Ludlow

Ludlow 6:18

“You’re always asking about my past,” Wheel says, “but you’ve never told me about yours. How did you end up at the Temple?”

Magpie flicks the ball in the air and heads it toward the master. “Complete accident. Graduated high school, went to college. Dad wanted me to be a lawyer and join his firm.”

“Ugh.”

“I know. I didn’t have any better ideas, though. Sophomore year I signed up for this elective in Eastern religions because my girlfriend was taking it. The Buddhism section sorta clicked, you know? That ever happen to you?”

“Oh, sure. That’s the best part of college next to the parties.” Wheel tries a rabona and nearly falls. Magpie shakes his head.

“So I was drifting through school. No real direction. I decided to take a year break, which pissed my father off, but it made Mom happy. My religion prof told me about this place. I’ve never gotten around to leaving.”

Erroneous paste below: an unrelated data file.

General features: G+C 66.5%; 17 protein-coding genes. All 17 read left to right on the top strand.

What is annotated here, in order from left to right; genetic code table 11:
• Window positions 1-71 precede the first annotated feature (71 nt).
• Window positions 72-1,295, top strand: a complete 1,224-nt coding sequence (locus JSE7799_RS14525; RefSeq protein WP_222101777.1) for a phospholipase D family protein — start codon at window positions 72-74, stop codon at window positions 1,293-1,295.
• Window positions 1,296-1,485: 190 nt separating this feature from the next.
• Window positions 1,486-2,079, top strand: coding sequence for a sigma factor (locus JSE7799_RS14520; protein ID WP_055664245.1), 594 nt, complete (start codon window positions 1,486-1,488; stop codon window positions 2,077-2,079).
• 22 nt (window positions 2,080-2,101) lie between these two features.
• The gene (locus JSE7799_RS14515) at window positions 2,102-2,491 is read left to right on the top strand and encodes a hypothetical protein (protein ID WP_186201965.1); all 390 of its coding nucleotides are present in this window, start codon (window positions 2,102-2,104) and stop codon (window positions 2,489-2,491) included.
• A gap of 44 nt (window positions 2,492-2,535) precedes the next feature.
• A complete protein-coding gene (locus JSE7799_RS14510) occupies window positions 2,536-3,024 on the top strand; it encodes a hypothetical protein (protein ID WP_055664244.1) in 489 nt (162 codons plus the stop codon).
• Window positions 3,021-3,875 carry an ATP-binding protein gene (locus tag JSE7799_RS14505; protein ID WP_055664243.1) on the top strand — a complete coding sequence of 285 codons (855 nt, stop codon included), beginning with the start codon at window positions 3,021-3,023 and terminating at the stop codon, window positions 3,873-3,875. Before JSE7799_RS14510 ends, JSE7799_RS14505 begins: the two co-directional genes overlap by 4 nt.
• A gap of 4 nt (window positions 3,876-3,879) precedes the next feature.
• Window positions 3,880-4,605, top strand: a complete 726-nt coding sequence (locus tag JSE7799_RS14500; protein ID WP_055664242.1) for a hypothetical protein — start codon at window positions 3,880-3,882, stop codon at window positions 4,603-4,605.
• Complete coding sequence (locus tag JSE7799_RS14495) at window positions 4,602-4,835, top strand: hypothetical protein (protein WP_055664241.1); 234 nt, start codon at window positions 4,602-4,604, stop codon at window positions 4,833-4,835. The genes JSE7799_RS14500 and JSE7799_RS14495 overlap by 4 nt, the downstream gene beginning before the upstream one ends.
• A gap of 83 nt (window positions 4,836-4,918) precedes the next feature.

“That’s a pretty interesting story.”

“Ehh, I don’t know. I still feel pointless sometimes. If you don’t have an anchor, I suppose the wind will blow you all over the place, huh?”

The master chips the ball toward Magpie. “Maybe the wind is your anchor.”

* * *

Later, as they walk back toward the dorm, Magpie says, “it must have been hard for you to come here, Sensei. I didn’t have a life yet and I thought it was all temporary, so it was easy for me. But you had a degree, a career, the whole enchilada, right?”

Wheel boots a rock down the path. “There’s a Cockeyed Ghost song about picking up and moving. ‘Ludlow 6:18.’ It has a line: ‘I only left behind the things that seemed already gone.’

“Sometimes you leave town, and sometimes town leaves you.”

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